Players take on the role of a master burglar in THIEF, a reboot of the classic stealth-action series from the late 1990s. Garrett has spent his entire life pilfering from the people of a dark and fantastical city with a corrupt aristocracy. But when a night of prowling goes wrong and ends in a strange, quasimagical explosion, he finds himself waking up a year later with no memory of what happened after the blast. All he knows is that he needs to find out. So begins a 20-plus-hour journey that sends Garrett thieving his way through pitch-black streets, from a library and a mansion to a madhouse and a steaming bordello. Players will need to complete primary chapter objectives as well as dozens of smaller side missions scattered around a mostly open, free-to-explore world, upgrading Garrett's equipment and abilities using money earned from his purloined treasures along the way.

Is it any good?


Though it's certainly not for kids, older players may find Thief's challenging stealth-action seductive. The game is set in a stunning world filled with dark and beautiful architecture that feels real and inhabited. And while Garrett is an antihero whose actions and motives often are suspect, it's hard to deny the fun of the mechanics involved in sneaking around the city undetected and filching valuable loot. Looking for hidden levers amid tomes on bookshelves and searching for clues in random notes that give a hint to private safe combinations make for undeniably tantalizing play that more often than not will leave users feeling smug and clever.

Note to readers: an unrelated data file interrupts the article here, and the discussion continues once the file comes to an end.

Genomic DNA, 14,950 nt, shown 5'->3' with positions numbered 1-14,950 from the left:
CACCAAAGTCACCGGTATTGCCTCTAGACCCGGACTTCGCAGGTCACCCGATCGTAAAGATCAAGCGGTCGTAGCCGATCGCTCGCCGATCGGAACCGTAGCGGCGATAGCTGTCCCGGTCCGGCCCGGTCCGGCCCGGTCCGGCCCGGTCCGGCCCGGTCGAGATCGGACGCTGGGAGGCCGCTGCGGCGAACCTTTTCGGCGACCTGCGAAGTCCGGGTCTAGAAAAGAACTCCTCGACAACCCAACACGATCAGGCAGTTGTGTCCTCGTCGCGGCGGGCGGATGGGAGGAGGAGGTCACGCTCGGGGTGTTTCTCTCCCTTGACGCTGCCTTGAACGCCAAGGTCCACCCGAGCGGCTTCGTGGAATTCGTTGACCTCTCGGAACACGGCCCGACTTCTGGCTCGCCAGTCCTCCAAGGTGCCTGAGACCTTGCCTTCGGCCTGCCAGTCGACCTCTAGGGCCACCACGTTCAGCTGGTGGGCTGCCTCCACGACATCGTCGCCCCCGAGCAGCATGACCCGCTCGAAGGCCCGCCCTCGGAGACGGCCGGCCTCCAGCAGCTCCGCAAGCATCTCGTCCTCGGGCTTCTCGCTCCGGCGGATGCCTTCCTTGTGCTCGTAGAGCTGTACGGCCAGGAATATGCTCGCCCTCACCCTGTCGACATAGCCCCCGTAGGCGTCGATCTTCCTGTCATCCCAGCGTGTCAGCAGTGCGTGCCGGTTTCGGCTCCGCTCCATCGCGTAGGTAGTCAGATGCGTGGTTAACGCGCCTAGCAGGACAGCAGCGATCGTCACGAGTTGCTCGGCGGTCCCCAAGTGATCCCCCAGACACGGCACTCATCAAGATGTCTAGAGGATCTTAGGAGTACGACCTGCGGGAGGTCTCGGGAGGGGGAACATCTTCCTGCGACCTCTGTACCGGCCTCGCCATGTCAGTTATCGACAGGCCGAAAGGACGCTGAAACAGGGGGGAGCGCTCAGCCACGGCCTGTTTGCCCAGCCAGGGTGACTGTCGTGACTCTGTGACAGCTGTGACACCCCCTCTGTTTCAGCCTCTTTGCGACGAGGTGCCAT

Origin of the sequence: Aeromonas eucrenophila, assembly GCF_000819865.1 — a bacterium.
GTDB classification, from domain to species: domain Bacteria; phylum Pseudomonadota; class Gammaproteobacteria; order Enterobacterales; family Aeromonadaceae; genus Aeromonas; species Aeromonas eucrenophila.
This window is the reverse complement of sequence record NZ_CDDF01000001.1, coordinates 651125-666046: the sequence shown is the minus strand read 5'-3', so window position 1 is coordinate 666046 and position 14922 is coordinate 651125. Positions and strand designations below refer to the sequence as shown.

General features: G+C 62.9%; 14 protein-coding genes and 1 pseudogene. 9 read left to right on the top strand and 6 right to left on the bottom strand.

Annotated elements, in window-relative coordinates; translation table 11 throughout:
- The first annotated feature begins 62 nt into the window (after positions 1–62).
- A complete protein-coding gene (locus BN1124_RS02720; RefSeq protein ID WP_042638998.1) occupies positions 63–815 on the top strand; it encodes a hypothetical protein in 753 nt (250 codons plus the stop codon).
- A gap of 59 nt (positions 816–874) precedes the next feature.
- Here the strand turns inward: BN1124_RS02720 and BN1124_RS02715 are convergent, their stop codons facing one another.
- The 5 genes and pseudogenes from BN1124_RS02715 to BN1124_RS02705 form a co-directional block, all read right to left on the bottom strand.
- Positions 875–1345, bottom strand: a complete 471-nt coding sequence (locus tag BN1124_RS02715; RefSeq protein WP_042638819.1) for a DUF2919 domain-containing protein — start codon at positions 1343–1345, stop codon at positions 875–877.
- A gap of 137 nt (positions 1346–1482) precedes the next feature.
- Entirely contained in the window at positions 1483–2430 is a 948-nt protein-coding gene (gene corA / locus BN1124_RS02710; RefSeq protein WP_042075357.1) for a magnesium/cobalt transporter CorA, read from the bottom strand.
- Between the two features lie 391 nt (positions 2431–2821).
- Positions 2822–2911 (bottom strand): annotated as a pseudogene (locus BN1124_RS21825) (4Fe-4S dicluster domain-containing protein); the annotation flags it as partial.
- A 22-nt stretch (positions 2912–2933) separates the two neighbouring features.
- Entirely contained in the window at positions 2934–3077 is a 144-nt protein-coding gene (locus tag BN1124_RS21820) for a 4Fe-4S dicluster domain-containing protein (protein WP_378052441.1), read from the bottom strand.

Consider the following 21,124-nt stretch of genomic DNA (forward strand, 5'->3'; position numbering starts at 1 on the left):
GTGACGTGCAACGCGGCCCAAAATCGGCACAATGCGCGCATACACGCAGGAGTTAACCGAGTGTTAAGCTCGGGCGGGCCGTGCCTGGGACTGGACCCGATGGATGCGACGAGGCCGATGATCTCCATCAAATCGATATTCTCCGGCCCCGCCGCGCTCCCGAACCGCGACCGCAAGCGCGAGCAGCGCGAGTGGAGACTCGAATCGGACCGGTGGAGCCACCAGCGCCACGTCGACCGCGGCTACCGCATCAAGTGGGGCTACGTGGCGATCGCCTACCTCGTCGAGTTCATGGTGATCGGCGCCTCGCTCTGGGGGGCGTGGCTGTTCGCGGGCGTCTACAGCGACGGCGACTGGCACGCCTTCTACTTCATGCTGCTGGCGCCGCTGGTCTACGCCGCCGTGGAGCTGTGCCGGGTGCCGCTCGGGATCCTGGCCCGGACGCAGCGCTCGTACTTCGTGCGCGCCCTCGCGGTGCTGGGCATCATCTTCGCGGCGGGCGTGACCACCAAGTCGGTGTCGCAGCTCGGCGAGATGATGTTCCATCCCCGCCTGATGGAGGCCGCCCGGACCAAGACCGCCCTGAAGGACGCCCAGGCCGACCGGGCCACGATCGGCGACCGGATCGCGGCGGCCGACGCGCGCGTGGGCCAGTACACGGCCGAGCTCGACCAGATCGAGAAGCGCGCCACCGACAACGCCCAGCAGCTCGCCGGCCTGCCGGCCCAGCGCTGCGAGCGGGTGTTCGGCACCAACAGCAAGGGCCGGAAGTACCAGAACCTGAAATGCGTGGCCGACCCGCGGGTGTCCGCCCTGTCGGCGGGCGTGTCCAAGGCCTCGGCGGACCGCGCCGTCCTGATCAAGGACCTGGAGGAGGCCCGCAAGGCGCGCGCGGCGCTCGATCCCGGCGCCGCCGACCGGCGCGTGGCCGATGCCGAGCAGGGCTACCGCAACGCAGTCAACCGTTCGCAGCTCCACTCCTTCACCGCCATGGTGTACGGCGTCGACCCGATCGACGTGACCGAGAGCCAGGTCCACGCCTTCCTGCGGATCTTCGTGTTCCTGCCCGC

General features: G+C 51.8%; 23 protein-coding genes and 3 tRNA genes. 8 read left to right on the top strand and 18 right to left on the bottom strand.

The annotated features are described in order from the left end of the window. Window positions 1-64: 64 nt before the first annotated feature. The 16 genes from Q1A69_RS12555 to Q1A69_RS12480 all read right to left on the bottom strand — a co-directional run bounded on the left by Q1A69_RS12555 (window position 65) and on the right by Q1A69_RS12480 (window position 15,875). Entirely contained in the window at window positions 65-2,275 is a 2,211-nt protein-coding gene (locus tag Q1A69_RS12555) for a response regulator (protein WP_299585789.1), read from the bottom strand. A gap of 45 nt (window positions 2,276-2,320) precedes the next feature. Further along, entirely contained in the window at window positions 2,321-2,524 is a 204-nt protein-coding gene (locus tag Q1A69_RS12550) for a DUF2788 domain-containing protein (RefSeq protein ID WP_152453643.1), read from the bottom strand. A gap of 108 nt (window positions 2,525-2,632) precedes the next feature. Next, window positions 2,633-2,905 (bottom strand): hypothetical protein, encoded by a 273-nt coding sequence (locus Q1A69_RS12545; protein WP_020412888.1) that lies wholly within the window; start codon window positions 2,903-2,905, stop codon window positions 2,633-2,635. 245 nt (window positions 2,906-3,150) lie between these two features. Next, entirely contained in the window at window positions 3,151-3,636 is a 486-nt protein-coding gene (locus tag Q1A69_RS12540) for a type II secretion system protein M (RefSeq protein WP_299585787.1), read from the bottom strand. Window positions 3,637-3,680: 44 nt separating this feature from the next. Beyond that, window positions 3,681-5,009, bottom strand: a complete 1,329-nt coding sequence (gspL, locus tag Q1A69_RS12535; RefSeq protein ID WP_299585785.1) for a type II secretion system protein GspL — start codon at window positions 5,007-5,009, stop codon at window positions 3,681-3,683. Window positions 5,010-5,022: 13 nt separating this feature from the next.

That said, Thief does run into the occasional hitch. Glitchy sound design makes it hard to hear the direction from which nearby conversations are taking place and how far away the speakers are. Also, although most of the levels are cleverly designed and memorable, one of the main chapters descends into a tedious journey through a maze of random rooms. Still, adults with a taste for sneaky games and who like a serious challenge are in for a treat.